7. Friends, My daughter's laptop is running the latest version of W10 (1511) and Emsisoft IS 11. She started to use the built-in Mail application for email, as it is fast, "pretty", and easy for her to use. I've tried to get her to still use Outlook, but she wants to use the build-in instead. Okay, fine, its her experience, not mine. Anyway, one thing she discovered was that she could not open any hyperlinks via email when viewing in Mail (they open fine in Outlook). Firefox is her default browser. Well, as part of trying to figure out why links weren't opening, I had disabled Emsisoft to eliminate a firewall factor, but I did not enable Windows Firewall (which I turned off when IS 11 was installed). It did not occur to me that having no firewall whatsoever would cause this problem; I figured if anything the problem would be caused by a firewall setting, not lack of one. So as I was perusing through various forum threads in the wasteland that is the Internet, I came across an old forum post on some Windows 8 site where someone had the same symptoms as I, only it was, I believe, in Windows Live Mail ( which I'm not sure how that equates to the Mail app in W10). But anyway, the OP enabled the built-in firewall and this allowed clicking the links to invoke their default browser. Once I enabled the W10 Firewall, restarted the laptop, and now the links in email when viewing through Mail all open just fine via Firefox. So while the cause of the non-browser invoking link clicks is solved, it still does not tell my why, although I'm not sure I'll ever know. It may be that since Mail is built-in, Windows forces the end-user to have the built-in firewall on in order to access the Internet. I thought at first maybe it was only enforced for "built-in" applications, since Outlook worked fine having Windows Firewall off. But then why wouldn't they enforce that through Edge as well, an application which I would imagine is used far more often to access the Internet than Mail is. Just makes no sense. The dilemma now is, I have to determine whether Emsisoft IS and the W10 Firewall can coexist while both are active. I know the typical advice is to not run both the built-in firewall and a 3rd party firewall at the same time, but it may be her only solution. Would someone on this forum know the answer perhaps? It's not the end of the world if they can't co-exist, of course. She will simply have to use Outlook to access any email links, but today's world is all about convenience and ease, and it would be nice for her to have this convenience. Thanks for reading, Seymour.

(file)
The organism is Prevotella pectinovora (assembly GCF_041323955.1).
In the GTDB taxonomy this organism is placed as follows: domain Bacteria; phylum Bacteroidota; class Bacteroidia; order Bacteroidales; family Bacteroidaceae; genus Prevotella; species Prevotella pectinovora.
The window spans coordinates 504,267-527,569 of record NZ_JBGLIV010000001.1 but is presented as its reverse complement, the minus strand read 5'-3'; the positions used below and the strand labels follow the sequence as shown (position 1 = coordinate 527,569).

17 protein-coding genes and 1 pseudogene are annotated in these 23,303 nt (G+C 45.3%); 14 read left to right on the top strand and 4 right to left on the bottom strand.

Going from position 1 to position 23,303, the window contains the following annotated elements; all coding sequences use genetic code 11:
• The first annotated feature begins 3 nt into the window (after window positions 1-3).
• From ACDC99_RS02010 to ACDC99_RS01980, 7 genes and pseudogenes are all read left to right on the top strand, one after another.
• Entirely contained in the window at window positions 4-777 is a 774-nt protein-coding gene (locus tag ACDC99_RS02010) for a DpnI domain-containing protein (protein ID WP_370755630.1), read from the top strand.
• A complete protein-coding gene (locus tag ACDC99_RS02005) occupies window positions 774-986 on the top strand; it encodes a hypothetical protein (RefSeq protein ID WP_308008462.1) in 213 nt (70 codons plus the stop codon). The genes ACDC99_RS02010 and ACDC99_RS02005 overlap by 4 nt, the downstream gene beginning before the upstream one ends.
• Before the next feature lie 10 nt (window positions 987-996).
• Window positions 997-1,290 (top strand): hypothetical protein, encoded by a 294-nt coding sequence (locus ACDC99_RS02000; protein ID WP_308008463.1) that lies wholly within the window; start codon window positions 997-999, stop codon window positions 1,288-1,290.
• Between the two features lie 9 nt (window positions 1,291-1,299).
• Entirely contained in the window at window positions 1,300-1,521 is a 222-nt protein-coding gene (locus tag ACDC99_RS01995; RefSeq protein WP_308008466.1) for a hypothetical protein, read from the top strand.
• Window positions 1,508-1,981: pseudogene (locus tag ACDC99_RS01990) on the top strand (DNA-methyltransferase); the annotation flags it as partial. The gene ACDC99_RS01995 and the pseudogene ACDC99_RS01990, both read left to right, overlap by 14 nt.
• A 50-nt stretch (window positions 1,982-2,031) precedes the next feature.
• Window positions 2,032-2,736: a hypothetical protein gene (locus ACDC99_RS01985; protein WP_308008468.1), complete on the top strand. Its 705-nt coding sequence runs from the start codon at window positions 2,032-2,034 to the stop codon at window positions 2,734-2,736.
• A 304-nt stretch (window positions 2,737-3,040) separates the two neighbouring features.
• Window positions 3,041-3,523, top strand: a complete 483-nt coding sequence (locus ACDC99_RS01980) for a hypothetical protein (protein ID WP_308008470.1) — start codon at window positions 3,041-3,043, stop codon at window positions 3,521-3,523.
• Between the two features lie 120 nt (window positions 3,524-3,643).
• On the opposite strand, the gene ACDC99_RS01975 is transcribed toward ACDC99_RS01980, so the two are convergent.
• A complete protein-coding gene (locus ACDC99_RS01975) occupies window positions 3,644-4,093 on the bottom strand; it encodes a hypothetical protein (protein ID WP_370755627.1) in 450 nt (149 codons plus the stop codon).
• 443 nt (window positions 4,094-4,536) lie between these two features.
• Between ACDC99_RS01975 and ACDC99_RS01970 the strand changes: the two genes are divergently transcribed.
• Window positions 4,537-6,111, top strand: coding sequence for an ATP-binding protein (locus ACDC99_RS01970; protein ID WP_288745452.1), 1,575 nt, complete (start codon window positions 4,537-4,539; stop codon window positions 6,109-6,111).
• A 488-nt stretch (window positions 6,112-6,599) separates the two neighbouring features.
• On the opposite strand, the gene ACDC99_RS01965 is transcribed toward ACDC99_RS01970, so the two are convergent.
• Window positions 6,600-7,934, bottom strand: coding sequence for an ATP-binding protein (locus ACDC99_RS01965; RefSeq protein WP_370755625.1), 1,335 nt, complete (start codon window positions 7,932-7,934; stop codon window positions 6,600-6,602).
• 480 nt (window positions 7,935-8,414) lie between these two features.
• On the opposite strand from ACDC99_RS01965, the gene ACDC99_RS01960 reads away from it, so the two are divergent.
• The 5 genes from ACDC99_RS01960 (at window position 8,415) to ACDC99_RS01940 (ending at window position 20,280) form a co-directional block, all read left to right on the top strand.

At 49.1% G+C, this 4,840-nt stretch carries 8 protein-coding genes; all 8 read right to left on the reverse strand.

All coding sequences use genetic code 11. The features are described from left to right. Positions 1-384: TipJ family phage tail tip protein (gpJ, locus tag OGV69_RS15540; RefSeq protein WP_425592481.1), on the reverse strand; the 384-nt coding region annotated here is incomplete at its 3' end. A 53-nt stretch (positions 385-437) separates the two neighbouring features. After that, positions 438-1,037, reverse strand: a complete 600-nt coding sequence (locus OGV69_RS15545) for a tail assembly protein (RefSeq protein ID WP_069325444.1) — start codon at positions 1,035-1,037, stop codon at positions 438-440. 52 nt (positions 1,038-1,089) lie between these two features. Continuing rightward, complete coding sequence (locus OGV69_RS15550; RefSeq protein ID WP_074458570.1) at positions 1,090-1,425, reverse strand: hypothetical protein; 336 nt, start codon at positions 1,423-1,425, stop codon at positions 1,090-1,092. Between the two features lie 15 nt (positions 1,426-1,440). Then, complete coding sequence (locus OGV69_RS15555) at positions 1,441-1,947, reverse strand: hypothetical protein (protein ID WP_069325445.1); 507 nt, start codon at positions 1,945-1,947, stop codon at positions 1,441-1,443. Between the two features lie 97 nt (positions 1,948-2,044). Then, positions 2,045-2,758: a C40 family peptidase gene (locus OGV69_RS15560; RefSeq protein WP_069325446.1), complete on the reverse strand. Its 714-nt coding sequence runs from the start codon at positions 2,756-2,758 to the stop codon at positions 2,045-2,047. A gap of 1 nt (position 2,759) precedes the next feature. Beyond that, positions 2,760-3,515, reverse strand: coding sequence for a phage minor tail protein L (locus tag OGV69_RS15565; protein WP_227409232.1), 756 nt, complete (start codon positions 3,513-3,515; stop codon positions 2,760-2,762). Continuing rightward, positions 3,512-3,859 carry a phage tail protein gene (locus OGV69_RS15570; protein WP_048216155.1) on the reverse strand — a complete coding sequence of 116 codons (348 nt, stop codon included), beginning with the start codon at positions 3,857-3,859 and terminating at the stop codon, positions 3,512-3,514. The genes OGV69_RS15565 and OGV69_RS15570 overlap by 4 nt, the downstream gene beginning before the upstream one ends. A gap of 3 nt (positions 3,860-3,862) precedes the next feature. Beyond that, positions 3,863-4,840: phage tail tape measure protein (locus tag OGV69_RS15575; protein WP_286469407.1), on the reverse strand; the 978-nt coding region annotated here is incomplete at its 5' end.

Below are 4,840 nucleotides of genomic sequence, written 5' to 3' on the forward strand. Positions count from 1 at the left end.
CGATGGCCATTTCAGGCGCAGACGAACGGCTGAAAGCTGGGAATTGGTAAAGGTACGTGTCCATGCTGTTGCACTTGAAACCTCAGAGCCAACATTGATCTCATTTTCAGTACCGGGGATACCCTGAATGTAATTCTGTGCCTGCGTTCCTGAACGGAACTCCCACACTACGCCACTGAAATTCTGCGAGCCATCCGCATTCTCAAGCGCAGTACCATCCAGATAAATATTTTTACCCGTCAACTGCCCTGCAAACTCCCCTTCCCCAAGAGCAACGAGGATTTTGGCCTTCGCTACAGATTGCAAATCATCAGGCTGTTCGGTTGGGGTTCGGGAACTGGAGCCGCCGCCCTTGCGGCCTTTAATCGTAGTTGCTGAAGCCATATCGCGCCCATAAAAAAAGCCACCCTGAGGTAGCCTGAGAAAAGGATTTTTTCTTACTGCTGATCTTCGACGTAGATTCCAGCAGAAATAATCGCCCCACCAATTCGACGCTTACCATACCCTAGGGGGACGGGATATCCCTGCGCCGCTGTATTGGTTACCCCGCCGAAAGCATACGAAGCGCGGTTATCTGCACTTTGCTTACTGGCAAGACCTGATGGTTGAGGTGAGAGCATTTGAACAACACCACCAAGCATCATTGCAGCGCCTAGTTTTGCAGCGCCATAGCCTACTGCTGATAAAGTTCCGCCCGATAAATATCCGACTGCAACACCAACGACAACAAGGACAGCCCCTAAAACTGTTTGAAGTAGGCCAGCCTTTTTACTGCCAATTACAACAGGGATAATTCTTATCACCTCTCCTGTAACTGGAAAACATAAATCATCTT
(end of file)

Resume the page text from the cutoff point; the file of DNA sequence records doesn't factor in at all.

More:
8. Thomas, that is exactly what I wanted to hear. Thank you for the quick response.
  9. I've run Norton on my daughter's laptop she uses for school, but recently it has been causing some freeze up issues. So we are looking to make a change. Emsisoft IS looks to be a good fit for her rig, however, to my knowledge it is not available in a brick and mortar retailer in my area, so my only option would be to purchase it online. One of the things that I detested about ordering Norton online was their policy of auto-renewal, which would wind up biting a lot of people like me who simply forgot about it and were renewed for another year without my expressed consent. This forced me to the local retail store each year to buy a copy of Norton from them simply so Norton would not have my credit card on file for them to practice their auto-renewal. Does Emsisoft practice this kind of auto-renewal, or, at the end of my paid licensing agreement, does it just stop working? I prefer the latter; I'd rather that is just stop working - which will get my daughter's attention - than be locked into another licensing period without me even considering it. Yeah, I know, I should remember this kind of stuff from year to year, but the principle of the auto-renew practice is abhorrent to me. Thanks for reading. Seymour.